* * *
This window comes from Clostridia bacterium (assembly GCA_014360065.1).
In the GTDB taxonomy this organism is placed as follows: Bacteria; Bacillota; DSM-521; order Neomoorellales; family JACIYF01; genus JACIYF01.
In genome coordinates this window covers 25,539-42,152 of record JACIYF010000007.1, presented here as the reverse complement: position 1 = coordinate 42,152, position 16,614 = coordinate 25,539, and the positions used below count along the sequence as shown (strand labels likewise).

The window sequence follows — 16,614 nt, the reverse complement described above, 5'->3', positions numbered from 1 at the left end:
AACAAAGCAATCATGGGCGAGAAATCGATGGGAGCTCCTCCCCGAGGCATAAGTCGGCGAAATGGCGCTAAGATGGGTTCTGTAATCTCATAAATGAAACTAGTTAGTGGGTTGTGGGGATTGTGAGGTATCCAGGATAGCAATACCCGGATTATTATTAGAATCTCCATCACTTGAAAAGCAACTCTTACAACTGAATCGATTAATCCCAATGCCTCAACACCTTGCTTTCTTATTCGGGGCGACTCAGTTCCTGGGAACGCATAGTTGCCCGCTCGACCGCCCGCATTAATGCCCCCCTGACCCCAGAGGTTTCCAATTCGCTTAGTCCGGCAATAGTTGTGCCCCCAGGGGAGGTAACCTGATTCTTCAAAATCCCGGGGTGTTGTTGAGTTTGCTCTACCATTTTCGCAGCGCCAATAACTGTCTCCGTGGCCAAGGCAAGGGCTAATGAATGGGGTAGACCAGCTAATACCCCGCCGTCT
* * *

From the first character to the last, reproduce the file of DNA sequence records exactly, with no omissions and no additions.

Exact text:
This window comes from Clostridia bacterium (assembly GCA_014360065.1).
In the GTDB taxonomy this organism is placed as follows: Bacteria; Bacillota; DSM-521; order Neomoorellales; family JACIYF01; genus JACIYF01.
In genome coordinates this window covers 25,539-42,152 of record JACIYF010000007.1, presented here as the reverse complement: position 1 = coordinate 42,152, position 16,614 = coordinate 25,539, and the positions used below count along the sequence as shown (strand labels likewise).

The window sequence follows — 16,614 nt, the reverse complement described above, 5'->3', positions numbered from 1 at the left end:
AACAAAGCAATCATGGGCGAGAAATCGATGGGAGCTCCTCCCCGAGGCATAAGTCGGCGAAATGGCGCTAAGATGGGTTCTGTAATCTCATAAATGAAACTAGTTAGTGGGTTGTGGGGATTGTGAGGTATCCAGGATAGCAATACCCGGATTATTATTAGAATCTCCATCACTTGAAAAGCAACTCTTACAACTGAATCGATTAATCCCAATGCCTCAACACCTTGCTTTCTTATTCGGGGCGACTCAGTTCCTGGGAACGCATAGTTGCCCGCTCGACCGCCCGCATTAATGCCCCCCTGACCCCAGAGGTTTCCAATTCGCTTAGTCCGGCAATAGTTGTGCCCCCAGGGGAGGTAACCTGATTCTTCAAAATCCCGGGGTGTTGTTGAGTTTGCTCTACCATTTTCGCAGCGCCAATAACTGTCTCCGTGGCCAAGGCAAGGGCTAATGAATGGGGTAGACCAGCTAATACCCCGCCGTCT